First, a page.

In November, 2006, the President of Cuba’s National Assembly, Ricardo Alarcón, responded to a question about the lack of an independent press in Cuba by pointing to the existence of the magazine Vitral. “Read the magazine Vitral,” Alarcón suggested, “unlike the moderate posture of the Catholic Church, the magazine is harshly critical of the Revolution. Still the government has not interfered with its circulation nor have we sanctioned those Cubans who subscribe to it” (Montoya 2006). Vitral had, indeed, remained independent and uncensored (up to that point), but this was due more to the tenacity of its staff than to the tolerance of the Cuban government.
The magazine’s director, Dagoberto Valdés, an agronomist who was once the director of a Cuban state tobacco company, was ordered to cease his involvement with the publication in the mid-1990s. When he refused, he was punished by being reassigned the unenviable job of spending his days collecting tobacco leaves. Undaunted, Valdés patiently performed this new task each morning for ten long years, continuing to direct the magazine after hours. Vindication came a few years ago when he was reinstated to his previous management position. Up until April of this year (when the magazine was censured by Pinar del Rio’s new bishop), you could find him in his office, where he would proudly show you the tobacco collectors pouch that still hung on his overstuffed bookshelf.
This helps explain the quote pasted across the door to the magazine’s headquarters: “Don’t ask for a light load; ask instead for a strong back.” This is precisely what the magazine’s staff did when they founded the Center for Civic and Religious Formation as part of the Catholic Diocese of Pinar del Río and soon thereafter began to publish Vitral. The aim of the magazine was as straight-forward as it was audacious. In a country where a single party holds monopoly control over the media and where independent associations and businesses are illegal, Vitral aimed to plant the seed of a vigorous, pluralistic, civil society in the shell of post-revolutionary Cuba.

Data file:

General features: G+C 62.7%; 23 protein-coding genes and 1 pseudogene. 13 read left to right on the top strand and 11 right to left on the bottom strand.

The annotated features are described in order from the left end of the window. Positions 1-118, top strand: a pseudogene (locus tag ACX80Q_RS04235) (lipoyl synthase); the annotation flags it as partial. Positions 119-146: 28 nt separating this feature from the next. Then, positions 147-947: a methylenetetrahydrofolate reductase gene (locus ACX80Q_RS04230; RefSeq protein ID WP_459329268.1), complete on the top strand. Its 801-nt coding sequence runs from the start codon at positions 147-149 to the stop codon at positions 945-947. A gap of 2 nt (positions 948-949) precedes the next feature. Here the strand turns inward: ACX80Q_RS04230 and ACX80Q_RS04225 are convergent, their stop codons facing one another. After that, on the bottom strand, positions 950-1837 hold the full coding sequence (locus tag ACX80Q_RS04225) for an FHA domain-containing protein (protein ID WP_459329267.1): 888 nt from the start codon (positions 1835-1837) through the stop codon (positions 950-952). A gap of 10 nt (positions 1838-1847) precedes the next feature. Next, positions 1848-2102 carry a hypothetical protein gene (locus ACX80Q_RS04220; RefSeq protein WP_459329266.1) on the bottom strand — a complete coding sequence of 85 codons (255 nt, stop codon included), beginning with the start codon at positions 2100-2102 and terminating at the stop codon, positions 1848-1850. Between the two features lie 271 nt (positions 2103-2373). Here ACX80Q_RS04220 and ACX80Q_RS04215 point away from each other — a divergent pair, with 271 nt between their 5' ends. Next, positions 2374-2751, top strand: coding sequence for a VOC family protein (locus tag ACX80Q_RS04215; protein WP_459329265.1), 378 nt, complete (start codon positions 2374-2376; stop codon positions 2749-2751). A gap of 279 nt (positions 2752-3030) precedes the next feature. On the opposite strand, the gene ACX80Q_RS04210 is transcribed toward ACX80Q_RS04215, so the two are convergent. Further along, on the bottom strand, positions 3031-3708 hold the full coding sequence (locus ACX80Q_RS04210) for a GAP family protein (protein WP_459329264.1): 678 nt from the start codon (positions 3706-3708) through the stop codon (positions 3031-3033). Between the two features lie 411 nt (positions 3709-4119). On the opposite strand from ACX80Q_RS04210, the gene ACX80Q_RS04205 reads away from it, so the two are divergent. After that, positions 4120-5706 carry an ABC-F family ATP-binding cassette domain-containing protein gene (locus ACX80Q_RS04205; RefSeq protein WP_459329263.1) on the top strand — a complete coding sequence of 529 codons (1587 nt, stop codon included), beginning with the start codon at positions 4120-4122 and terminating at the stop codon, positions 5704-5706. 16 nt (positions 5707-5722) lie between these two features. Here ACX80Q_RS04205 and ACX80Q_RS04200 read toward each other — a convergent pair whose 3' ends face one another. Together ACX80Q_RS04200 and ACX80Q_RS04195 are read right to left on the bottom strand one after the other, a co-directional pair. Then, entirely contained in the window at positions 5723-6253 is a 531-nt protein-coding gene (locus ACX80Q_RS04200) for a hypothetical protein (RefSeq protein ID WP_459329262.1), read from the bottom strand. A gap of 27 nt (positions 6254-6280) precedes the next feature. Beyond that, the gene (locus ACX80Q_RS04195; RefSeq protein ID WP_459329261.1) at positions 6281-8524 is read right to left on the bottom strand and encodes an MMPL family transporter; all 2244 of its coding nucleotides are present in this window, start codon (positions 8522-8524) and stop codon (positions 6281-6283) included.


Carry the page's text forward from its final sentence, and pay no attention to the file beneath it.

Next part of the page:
While such a vision has clear political implications in the Cuban context, Vitral’s project was not primarily political. Whereas most government critics seek immediate institutional change in the country’s economic and political system, Vitral has sought to create independent ways of thinking, learning, debating, and acting. The magazine’s very title denotes Cuba’s colonial era stained-glass windows that filter light through a prism, refracting the full spectrum of colors. Thus, the magazine sought to serve as a critical medium where Cuba’s multiple points of view are reflected. Indeed, ordinary Cubans have grown tired of the so-called “doble moral” (double morality), forced to live one life in public and another in private. To them, the open debate found in the pages of Vitral was a welcome relief.
Up until the spring of 2007, the magazine offered a humanistic, grass-roots approach to Cuba’s many problems, inspired by Christian ethics and Catholic Social Doctrine, aimed at the formation of truly free persons who recognize their rights and responsibilities as citizens not subjects. It sought to replace the mutual fear and suspicion that underlies relations among Cubans in the public sphere with the seeds of hope and trust, leading to the rebuilding of civil society. In order to achieve these goals, the Center offered a host of courses and workshops on provocative subjects like ethics and values, political pluralism and participation in Cuba, human rights, starting a small business, and, as is the focus of this panel, deep, collaborative reflections on the state of the Cuban economy.
While visiting Vitral’s headquarters in Pinar del Río in January 2007, I found Valdés to be a wise and good humored survivor driven by a progressive Christian faith and a strong sense of Cuban nationalism—in the tradition of Cuba’s 19th century patriot, Father Félix Varela. Indeed, Valdés has often been quite critical of the Cuban government, but his criticisms betray no trace of hatred; rather, they issue from tolerance and hope—two values sorely lacking in Cuban circles on both sides of the Straits of Florida. Valdés has also been uniquely consistent in his opposition to U.S. policies like the embargo and travel restrictions that only serve to further insulate Cubans from the free flow of ideas while strengthening the government’s control over them. In fact, when chief U.S. diplomat Joseph Sullivan visited Vitral back in 1995, Valdés had to exercise caution and preserve his hard-won independence. Clearly impressed with what he found at the Center, Sullivan declared, “This is just the kind of independent voice that the U.S. should support. What we can do to help?” To which Valdés replied, “If you really want to help us, I ask you not to help at all.”